In praise of Stephen Sutton

This is one of my shortest blogposts.

I just want to pay tribute to Stephen Sutton, the teenage cancer fundraiser, who has died at 19. It’s heartbreaking to watch and hear today’s archive recordings of him. But what breathtaking maturity and wisdom.

His parents deserve huge thanks for raising such a credit to humanity. At a time when there are so many examples of man’s cruelty to mankind, Stephen’s example and legacy will live on.

John Snow, Soho and the battle to defeat cholera

The replica of the Broad Street, Soho cholera pump

The (replica) Soho water pump that killed hundreds from cholera

Thousands of tourists pass through London’s Soho every day. Few glance at this Broadwick Street water pump. Yet it tells the amazing story of how Dr John Snow solved the mystery of why thousands of Londoners were dying of cholera in Victorian London.

Snow rejected the accepted view that cholera was spread by polluted air. That view was disastrously influencing government policy. In the 1848/49 cholera epidemic, poor law commissioner Edwin Chadwick ordered that sewers be flushed into the Thames to clean the air in poor areas. Yet large areas of London took drinking water from the river – so Chadwick’s policy condemned thousands to death by cholera.

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Proud of the NHS

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Llandough hospital in the snow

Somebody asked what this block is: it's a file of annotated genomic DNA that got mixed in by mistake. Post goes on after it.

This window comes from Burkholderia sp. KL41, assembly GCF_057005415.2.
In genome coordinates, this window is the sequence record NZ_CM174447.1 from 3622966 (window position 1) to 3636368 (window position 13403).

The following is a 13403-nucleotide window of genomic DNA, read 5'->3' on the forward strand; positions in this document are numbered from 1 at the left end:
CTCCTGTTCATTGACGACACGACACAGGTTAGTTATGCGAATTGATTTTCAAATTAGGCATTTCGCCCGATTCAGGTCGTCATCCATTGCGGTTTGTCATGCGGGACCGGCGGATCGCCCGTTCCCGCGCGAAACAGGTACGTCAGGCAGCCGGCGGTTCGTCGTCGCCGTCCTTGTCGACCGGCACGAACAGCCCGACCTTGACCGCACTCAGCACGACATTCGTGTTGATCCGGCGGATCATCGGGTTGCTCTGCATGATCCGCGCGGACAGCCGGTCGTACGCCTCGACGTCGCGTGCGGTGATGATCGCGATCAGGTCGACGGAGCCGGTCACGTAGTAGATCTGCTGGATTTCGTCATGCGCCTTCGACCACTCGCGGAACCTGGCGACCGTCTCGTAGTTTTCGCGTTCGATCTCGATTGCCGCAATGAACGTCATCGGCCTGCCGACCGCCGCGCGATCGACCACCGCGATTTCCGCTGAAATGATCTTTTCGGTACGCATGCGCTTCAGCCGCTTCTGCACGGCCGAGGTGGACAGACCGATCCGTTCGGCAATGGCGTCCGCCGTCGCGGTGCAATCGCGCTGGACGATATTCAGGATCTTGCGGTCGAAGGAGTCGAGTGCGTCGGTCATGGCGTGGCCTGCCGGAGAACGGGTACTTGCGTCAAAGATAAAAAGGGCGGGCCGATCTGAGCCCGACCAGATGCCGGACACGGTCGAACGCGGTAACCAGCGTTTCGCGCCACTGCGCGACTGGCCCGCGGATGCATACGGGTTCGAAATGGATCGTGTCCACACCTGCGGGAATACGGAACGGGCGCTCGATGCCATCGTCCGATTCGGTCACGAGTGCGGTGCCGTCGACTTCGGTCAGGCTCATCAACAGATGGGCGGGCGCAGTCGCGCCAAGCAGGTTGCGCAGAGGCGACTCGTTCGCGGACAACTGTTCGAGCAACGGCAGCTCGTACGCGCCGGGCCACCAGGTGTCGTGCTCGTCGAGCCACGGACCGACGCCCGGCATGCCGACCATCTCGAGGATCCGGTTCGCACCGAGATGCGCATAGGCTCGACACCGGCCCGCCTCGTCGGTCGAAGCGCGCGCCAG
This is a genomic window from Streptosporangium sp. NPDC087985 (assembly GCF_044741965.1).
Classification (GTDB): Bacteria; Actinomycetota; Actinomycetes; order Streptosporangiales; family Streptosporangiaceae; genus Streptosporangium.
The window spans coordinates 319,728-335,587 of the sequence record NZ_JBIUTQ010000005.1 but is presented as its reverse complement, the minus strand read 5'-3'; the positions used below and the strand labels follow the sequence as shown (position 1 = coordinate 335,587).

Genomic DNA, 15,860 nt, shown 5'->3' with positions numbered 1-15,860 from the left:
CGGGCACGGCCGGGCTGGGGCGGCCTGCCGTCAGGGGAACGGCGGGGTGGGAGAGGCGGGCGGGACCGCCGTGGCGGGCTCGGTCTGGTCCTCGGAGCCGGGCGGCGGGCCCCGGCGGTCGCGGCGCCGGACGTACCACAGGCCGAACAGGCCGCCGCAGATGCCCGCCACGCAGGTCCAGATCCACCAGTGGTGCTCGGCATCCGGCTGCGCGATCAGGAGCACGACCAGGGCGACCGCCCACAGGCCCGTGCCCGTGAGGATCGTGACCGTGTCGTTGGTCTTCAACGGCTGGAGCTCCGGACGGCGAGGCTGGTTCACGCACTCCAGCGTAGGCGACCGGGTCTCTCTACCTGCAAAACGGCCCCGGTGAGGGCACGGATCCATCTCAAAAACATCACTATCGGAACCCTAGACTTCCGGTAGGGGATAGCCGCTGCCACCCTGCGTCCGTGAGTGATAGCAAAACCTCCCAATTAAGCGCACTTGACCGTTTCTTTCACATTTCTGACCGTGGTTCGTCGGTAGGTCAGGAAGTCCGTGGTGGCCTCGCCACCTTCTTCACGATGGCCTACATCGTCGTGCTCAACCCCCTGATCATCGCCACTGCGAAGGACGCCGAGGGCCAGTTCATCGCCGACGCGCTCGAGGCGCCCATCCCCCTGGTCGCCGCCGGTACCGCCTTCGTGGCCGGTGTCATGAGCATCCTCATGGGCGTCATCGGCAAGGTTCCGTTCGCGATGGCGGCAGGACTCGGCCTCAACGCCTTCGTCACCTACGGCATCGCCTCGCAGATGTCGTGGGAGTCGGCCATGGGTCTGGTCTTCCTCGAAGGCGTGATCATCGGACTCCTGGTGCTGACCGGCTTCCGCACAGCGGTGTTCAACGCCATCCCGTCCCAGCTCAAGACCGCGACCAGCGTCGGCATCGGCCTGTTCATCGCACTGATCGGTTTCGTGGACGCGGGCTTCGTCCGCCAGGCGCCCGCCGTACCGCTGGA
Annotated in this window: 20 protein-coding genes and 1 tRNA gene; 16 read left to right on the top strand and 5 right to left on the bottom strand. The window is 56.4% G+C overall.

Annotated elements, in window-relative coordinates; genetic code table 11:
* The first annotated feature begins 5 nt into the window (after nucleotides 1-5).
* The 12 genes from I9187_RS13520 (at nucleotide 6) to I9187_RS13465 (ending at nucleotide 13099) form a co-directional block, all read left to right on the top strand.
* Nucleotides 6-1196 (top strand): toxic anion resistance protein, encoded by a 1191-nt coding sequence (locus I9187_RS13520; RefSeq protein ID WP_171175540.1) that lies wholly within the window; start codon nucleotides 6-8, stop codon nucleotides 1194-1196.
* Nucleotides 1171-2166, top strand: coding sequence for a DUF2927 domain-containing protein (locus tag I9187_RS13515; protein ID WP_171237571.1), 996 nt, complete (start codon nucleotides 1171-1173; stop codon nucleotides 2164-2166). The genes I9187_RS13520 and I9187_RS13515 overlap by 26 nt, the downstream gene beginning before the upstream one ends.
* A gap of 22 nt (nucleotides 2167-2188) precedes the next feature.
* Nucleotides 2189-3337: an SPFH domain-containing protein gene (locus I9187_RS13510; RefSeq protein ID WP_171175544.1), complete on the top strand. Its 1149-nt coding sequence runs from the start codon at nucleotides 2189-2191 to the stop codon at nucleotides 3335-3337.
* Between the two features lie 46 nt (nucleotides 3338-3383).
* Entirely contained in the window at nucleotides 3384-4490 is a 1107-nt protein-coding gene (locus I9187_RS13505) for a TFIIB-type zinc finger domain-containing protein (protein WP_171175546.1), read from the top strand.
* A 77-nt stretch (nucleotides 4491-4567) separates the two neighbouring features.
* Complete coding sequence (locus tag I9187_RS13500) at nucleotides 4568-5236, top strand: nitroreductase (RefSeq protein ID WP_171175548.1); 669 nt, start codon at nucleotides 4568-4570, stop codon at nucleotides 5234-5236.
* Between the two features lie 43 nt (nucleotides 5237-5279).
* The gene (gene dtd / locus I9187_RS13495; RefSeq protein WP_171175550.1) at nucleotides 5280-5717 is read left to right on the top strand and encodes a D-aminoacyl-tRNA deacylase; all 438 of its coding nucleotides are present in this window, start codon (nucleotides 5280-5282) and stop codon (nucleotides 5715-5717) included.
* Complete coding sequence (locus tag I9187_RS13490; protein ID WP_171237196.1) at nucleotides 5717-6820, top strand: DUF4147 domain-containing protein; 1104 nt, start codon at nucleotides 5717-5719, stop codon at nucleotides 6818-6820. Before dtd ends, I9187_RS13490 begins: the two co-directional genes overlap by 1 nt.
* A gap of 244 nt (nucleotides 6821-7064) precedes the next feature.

Today has been a stressful yet wonderful day.

My amazing 84 year old mother has had a major operation at University Hospital Llandough at Penarth, just outside Cardiff. It followed months of health worries – with my 86 year old father bearing the brunt of the worry.

We were concerned that today’s snowfall would lead to the operation being cancelled – but Cardiff & the Vale University Hospital Board and its staff did a magnificent job keeping things going.

Mum will spend a long time recovering from today’s operation. But we’re so glad to see her tonight sleeping peacefully on the ward.

Dad and I thoroughly enjoyed a pint of HB tonight at Penarth Yacht Club, followed by dinner washed down by a fine bottle of Rioja. Dad even reminisced about his 1930s childhood, in particular how deadly dull Easter Sunday was. He also remembered how his father listened to the football pools news on Saturdays on Radio Luxembourg – once winning £70! A lot of money before the war.

A pain in the back

The human back is a delicate thing. I’m writing this on my way to the chiropractor after injuring mine last week.

I’d like to claim I was engaged in extreme sport at the time. The truth, however, is mundane and ridiculous. I was turning on my Mini’s hazard lights. I must have twisted awkwardly. Ouch!

This is simply the latest example of the farcical things that cause me back pain.

The first time? Running up a spiral staircase after overseeing a TV interview in 1988. This was followed by sneezing (1997) and picking up a spoon (2006).

The spoon incident happened in the beautiful Czech town of Český Krumlov. My poor wife had to drive all the way back to Britain. It struck me that (up till then) the incidents all happened nine years apart. I was fearful about what might happen in autumn 2015. But the latest incident came three years early!

Touch wood, I’ve made a swifter recovery this time. But then I got to the chiropractor within seven hours. Did that make all the difference? It seems like that tonight. But time will tell!

NB: I’m being treated by the Amersham Chiropractic Clinic. Highly recommended.